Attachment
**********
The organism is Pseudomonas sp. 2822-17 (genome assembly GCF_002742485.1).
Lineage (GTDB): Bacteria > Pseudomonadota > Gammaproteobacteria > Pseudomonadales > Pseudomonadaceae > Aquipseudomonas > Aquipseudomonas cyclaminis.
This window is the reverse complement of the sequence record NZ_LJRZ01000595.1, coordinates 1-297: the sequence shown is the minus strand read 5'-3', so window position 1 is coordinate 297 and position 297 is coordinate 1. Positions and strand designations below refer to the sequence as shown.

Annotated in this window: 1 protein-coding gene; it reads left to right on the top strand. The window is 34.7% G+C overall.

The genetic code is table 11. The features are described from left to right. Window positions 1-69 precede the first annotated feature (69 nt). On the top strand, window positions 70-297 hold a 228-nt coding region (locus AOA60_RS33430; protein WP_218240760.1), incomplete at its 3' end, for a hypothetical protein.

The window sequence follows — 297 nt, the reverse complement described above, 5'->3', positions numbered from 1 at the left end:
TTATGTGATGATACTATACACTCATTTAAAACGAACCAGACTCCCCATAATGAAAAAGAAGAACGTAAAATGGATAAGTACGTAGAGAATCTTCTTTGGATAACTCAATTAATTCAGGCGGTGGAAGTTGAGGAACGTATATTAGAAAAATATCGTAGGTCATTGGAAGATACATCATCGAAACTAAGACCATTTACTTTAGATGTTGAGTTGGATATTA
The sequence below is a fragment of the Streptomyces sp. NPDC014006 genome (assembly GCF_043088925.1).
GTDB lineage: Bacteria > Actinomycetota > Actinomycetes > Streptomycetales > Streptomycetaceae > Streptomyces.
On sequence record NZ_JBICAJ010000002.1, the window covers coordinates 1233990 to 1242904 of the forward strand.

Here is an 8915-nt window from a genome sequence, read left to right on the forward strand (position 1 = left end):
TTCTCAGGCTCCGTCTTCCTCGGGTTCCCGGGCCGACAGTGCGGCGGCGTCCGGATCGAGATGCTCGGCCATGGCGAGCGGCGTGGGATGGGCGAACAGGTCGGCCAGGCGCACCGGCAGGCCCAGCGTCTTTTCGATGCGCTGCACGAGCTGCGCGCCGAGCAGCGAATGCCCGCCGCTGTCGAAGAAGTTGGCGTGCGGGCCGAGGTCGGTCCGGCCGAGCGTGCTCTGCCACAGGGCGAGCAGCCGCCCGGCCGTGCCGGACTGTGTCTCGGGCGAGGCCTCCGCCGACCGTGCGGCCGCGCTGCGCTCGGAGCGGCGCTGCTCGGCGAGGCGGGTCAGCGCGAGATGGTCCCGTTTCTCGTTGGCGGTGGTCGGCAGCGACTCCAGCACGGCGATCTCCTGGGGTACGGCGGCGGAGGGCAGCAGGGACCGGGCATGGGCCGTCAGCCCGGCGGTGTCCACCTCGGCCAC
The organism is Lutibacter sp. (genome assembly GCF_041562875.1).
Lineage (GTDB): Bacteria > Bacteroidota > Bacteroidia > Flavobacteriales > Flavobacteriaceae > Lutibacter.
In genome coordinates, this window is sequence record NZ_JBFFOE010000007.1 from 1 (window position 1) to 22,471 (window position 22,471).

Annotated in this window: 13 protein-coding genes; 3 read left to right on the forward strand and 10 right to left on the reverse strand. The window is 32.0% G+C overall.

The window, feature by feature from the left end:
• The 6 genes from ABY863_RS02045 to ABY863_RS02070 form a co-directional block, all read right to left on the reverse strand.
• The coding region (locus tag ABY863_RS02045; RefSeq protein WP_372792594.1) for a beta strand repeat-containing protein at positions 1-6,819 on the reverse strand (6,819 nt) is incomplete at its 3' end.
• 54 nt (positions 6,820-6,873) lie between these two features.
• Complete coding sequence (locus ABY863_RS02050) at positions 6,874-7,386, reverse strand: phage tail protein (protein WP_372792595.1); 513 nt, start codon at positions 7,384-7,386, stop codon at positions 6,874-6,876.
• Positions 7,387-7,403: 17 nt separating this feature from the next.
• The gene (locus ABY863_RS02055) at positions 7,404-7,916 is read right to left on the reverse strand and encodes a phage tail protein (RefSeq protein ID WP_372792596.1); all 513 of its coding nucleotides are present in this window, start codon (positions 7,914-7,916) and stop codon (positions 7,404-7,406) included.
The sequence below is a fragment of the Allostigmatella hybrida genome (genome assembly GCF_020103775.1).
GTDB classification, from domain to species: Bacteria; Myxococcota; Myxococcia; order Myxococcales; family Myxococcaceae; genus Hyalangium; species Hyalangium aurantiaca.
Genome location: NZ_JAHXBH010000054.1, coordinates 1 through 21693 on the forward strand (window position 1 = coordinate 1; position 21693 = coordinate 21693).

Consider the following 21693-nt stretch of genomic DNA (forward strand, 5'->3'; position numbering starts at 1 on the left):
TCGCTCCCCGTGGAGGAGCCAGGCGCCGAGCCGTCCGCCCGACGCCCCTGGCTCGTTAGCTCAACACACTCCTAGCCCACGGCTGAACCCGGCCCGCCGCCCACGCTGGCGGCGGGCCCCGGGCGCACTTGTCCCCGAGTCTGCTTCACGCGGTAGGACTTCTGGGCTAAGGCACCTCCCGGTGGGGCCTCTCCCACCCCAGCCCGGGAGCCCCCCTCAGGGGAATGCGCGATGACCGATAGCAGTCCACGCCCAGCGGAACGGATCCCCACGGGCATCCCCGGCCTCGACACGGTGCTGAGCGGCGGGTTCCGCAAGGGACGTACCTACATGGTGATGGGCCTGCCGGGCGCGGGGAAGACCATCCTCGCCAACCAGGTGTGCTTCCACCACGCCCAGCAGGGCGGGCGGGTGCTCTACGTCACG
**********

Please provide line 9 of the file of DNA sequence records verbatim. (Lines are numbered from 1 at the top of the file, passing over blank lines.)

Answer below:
GTDB lineage: Bacteria > Actinomycetota > Actinomycetes > Streptomycetales > Streptomycetaceae > Streptomyces.